As we set up our health insurance plan and medical reimbursement plan for this year, it would be very helpful to have a professional article on the legal ramifications and limits especially if there are changes brought about by the ACA. I need nuts and bolts ideas and legal rules.
We have both full time employees(5), part time summer and H2a visa employees (4) and owner partners (3).
A few years ago we established a group plan that offers paid health insurance to employees and owners. The farm pays premium for full time employees and owner partners. Runs about $5K a month for the 8 qualified.
The labor department requires work comp. for the H2a's while they are here. We provide it and a it is terrible investment. We would rather provide paid medical insurance. That is what we did until the labor department forced us to do WC.
The only fairness issue we have is providing the opportunity for coverage. If an employee opts out of our coverage for their spouces coverage it is their choice. -------the first year I provided health insurance, I had 2 employees and one of them quit over this issue. He did not want the health insurance, he wanted the $500/month it cost instead. I told him I was providing health insurance not cash above his salary and other benefits. With a wife pregnant and 3 children he said, "Your crazy, I do not need insurance to go to the hospital or go to the clinic." He was taking home more pay than I was but had learned to lie to get the benefits.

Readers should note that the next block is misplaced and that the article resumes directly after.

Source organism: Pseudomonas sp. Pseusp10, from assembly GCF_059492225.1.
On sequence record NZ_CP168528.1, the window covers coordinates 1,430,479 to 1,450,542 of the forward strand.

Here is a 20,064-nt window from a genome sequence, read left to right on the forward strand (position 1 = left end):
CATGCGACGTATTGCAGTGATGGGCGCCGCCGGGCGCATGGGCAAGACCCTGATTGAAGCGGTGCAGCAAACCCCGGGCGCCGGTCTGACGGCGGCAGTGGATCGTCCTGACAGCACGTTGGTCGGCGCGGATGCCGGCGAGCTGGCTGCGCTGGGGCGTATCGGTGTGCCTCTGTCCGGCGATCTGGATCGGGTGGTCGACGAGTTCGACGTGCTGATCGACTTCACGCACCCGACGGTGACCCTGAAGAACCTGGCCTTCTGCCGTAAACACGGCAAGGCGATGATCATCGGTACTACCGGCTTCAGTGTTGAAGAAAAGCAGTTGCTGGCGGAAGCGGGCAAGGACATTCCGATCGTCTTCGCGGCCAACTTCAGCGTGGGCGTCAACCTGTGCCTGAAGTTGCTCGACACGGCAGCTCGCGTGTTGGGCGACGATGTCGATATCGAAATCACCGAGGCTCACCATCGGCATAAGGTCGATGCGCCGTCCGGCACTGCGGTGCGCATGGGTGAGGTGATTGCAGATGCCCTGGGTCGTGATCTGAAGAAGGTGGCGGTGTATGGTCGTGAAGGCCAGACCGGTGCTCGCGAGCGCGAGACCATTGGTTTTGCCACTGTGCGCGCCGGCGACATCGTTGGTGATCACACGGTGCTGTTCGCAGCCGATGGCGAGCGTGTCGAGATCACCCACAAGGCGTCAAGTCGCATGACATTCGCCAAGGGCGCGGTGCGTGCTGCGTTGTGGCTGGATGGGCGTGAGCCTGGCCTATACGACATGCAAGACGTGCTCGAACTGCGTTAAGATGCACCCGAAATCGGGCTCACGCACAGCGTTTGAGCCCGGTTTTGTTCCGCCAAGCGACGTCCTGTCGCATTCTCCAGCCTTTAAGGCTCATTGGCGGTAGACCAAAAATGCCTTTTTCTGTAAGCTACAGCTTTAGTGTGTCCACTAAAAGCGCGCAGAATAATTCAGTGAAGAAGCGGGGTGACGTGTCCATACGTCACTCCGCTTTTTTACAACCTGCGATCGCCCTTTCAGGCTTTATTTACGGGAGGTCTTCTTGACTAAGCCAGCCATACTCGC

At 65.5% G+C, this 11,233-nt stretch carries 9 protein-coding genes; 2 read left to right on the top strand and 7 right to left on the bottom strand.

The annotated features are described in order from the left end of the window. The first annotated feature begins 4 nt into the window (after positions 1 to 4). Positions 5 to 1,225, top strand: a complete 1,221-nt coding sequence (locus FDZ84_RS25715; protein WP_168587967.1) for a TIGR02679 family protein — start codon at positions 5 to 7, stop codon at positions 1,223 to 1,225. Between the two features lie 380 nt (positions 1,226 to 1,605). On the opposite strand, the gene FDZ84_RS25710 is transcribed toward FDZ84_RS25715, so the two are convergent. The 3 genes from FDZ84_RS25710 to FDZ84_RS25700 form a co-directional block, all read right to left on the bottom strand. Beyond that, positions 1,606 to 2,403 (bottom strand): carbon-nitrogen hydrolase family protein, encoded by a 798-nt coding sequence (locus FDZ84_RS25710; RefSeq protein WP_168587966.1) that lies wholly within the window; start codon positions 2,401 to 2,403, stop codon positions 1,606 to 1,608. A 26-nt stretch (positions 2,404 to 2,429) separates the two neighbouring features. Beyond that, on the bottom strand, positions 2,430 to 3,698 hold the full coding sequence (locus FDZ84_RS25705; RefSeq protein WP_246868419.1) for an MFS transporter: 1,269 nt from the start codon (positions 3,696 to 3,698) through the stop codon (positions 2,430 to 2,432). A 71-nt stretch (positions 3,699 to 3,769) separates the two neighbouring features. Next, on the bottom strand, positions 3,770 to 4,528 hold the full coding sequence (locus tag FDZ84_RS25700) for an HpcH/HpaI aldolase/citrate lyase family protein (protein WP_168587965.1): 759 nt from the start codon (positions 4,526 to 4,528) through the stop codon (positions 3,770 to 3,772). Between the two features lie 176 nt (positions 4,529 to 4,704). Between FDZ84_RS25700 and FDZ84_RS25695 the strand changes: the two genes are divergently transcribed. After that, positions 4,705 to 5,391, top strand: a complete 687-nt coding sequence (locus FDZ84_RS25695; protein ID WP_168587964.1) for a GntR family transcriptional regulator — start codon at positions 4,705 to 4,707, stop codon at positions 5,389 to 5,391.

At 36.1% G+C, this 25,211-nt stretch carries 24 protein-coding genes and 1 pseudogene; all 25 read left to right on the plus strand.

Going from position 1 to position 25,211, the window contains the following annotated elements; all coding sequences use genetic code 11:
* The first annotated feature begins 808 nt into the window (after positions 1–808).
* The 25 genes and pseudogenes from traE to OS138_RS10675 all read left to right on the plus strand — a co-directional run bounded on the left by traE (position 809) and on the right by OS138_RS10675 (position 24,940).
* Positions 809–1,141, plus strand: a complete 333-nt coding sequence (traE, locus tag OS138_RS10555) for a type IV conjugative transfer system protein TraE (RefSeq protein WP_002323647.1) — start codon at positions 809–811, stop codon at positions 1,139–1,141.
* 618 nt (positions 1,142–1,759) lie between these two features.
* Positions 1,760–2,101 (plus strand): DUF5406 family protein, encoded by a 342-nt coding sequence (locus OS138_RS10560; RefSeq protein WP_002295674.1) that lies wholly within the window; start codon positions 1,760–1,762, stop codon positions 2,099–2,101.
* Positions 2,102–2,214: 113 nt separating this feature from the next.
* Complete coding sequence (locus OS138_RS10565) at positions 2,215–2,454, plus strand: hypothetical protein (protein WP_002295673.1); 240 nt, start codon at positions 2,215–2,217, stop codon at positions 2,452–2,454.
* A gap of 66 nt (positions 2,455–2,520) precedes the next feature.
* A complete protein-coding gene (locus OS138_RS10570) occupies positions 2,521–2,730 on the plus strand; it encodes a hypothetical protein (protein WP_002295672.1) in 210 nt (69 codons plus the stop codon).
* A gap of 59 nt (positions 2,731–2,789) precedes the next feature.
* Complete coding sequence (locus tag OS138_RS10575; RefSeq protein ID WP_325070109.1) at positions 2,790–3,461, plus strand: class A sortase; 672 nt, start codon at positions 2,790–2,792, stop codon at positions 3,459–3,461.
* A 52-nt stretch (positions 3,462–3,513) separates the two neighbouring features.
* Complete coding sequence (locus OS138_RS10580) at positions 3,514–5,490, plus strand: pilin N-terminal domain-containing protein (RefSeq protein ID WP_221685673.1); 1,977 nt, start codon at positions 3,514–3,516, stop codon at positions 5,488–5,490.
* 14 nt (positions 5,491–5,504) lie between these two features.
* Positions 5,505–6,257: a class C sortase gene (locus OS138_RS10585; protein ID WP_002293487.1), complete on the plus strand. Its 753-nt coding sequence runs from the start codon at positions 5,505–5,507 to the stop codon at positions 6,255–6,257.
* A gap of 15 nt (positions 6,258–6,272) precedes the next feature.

I have personally helped employees with medical bills. ( This has to be the most expensive place in the world for dental work and very over rated.) I try not to, we try to pay well enough for the employee to handle their obligations.
No matter how much you pay. Some will have little. Charity does not fix that. Fairness should create opportunity ----Beyond that abilities and financial wisdom were not handed out evenly.
Safety meetings, yes, But as farm160 stated. We don't always get them documented well.
You're very welcome. I'm so glad that the Certified Safe Farm review worked out well for you and your family.
Thanks for your perspective on this issue.
Thanks so much for your input on this issue. I appreciate your comments on the shortfalls of worker's comp for your H2a employees.
Your experience concerning the employee with a wife and growing family who wanted the cost of the health insurance premium as cash is a sad commentary on how some people take advantage of the system. As you point out, all you can do is offer employees fairness and the opportunity to protect themselves in the health and safety arena.
Like you, we have workers compensation. Costly but offers protection.
I agree with your statement "No matter how much you pay. Some will have little. Charity does not fix that. Fairness should create opportunity ----Beyond that abilities and financial wisdom were not handed out evenly."